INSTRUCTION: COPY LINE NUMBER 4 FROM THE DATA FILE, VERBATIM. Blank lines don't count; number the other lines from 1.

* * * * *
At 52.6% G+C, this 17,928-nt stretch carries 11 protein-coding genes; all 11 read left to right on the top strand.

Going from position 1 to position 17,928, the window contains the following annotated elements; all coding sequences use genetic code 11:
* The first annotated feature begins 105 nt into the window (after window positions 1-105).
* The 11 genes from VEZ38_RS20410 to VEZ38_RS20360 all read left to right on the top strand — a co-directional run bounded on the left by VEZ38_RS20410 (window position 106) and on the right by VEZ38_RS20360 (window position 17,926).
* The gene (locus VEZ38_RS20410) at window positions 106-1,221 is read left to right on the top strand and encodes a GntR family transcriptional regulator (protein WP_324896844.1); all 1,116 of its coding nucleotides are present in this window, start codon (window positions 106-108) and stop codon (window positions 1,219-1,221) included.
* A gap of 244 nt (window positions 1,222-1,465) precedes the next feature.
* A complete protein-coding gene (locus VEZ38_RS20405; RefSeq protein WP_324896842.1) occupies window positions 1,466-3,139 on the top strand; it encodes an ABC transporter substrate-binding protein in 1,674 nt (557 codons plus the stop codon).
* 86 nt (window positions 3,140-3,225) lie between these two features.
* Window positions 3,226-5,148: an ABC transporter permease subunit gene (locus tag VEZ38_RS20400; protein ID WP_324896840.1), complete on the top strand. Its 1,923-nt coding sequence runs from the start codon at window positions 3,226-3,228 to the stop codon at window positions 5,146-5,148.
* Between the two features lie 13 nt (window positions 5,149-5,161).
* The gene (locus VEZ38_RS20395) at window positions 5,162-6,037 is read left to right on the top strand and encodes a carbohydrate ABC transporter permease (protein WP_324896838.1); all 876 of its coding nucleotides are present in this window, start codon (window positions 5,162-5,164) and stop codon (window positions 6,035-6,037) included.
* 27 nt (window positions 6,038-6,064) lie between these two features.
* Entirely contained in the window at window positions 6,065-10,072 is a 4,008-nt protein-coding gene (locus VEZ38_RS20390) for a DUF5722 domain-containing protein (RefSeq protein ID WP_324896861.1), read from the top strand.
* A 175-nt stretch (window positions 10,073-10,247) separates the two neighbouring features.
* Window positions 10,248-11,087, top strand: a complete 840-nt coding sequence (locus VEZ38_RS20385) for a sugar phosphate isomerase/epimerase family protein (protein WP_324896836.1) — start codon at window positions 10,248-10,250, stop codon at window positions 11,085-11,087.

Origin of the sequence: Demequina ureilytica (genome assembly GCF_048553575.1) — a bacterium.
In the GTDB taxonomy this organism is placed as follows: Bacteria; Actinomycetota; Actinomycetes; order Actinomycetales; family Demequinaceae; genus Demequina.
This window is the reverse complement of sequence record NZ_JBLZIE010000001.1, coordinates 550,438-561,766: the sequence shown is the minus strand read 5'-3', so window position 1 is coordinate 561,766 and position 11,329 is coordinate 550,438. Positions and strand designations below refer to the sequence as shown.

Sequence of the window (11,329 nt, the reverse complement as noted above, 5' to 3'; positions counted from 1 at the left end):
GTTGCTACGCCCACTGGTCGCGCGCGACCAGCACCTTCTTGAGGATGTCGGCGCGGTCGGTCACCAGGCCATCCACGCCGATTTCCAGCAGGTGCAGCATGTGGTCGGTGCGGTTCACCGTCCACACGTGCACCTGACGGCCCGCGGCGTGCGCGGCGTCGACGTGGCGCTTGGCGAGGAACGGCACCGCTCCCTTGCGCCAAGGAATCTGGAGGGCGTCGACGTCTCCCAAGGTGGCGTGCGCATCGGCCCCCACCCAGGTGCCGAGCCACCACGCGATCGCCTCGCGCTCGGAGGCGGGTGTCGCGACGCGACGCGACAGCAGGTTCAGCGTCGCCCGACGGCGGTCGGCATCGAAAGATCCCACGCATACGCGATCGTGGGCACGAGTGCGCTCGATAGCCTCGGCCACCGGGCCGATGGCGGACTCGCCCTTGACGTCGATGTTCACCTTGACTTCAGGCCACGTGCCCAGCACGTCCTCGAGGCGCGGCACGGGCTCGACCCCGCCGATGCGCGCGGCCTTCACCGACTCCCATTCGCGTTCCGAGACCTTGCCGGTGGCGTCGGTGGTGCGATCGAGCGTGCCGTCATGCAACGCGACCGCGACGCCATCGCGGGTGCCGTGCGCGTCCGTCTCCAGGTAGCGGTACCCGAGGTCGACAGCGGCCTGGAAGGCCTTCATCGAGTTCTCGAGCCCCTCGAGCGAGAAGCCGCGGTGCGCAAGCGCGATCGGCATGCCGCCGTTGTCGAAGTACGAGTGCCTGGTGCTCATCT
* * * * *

* The 11 genes from VEZ38_RS20410 to VEZ38_RS20360 all read left to right on the top strand — a co-directional run bounded on the left by VEZ38_RS20410 (window position 106) and on the right by VEZ38_RS20360 (window position 17,926).